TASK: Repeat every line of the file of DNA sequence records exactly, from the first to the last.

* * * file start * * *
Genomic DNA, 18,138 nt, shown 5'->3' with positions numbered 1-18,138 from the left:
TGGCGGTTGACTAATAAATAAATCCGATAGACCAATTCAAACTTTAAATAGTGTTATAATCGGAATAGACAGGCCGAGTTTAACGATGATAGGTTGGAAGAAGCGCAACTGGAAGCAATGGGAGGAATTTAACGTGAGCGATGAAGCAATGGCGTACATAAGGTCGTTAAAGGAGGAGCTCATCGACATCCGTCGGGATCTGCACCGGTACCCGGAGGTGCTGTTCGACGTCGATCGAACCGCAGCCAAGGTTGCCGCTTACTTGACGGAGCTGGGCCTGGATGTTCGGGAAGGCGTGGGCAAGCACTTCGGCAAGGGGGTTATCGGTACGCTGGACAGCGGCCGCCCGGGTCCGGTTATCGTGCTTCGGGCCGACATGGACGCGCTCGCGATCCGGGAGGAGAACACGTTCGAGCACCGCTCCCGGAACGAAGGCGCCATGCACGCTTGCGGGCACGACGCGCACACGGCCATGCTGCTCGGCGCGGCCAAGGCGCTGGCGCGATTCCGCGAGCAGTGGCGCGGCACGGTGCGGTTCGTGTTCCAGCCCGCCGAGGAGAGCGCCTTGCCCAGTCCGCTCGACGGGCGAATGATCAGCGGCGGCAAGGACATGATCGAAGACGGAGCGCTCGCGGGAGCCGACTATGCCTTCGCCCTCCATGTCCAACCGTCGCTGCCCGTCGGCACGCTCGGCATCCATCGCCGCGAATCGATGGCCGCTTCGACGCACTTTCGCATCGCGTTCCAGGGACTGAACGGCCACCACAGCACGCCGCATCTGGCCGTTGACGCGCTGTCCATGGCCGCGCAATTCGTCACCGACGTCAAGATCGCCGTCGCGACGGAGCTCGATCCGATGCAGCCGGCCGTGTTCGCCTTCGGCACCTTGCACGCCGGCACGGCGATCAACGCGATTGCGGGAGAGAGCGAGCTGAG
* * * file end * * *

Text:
Genomic DNA, 18,138 nt, shown 5'->3' with positions numbered 1-18,138 from the left:
TGGCGGTTGACTAATAAATAAATCCGATAGACCAATTCAAACTTTAAATAGTGTTATAATCGGAATAGACAGGCCGAGTTTAACGATGATAGGTTGGAAGAAGCGCAACTGGAAGCAATGGGAGGAATTTAACGTGAGCGATGAAGCAATGGCGTACATAAGGTCGTTAAAGGAGGAGCTCATCGACATCCGTCGGGATCTGCACCGGTACCCGGAGGTGCTGTTCGACGTCGATCGAACCGCAGCCAAGGTTGCCGCTTACTTGACGGAGCTGGGCCTGGATGTTCGGGAAGGCGTGGGCAAGCACTTCGGCAAGGGGGTTATCGGTACGCTGGACAGCGGCCGCCCGGGTCCGGTTATCGTGCTTCGGGCCGACATGGACGCGCTCGCGATCCGGGAGGAGAACACGTTCGAGCACCGCTCCCGGAACGAAGGCGCCATGCACGCTTGCGGGCACGACGCGCACACGGCCATGCTGCTCGGCGCGGCCAAGGCGCTGGCGCGATTCCGCGAGCAGTGGCGCGGCACGGTGCGGTTCGTGTTCCAGCCCGCCGAGGAGAGCGCCTTGCCCAGTCCGCTCGACGGGCGAATGATCAGCGGCGGCAAGGACATGATCGAAGACGGAGCGCTCGCGGGAGCCGACTATGCCTTCGCCCTCCATGTCCAACCGTCGCTGCCCGTCGGCACGCTCGGCATCCATCGCCGCGAATCGATGGCCGCTTCGACGCACTTTCGCATCGCGTTCCAGGGACTGAACGGCCACCACAGCACGCCGCATCTGGCCGTTGACGCGCTGTCCATGGCCGCGCAATTCGTCACCGACGTCAAGATCGCCGTCGCGACGGAGCTCGATCCGATGCAGCCGGCCGTGTTCGCCTTCGGCACCTTGCACGCCGGCACGGCGATCAACGCGATTGCGGGAGAGAGCGAGCTGAG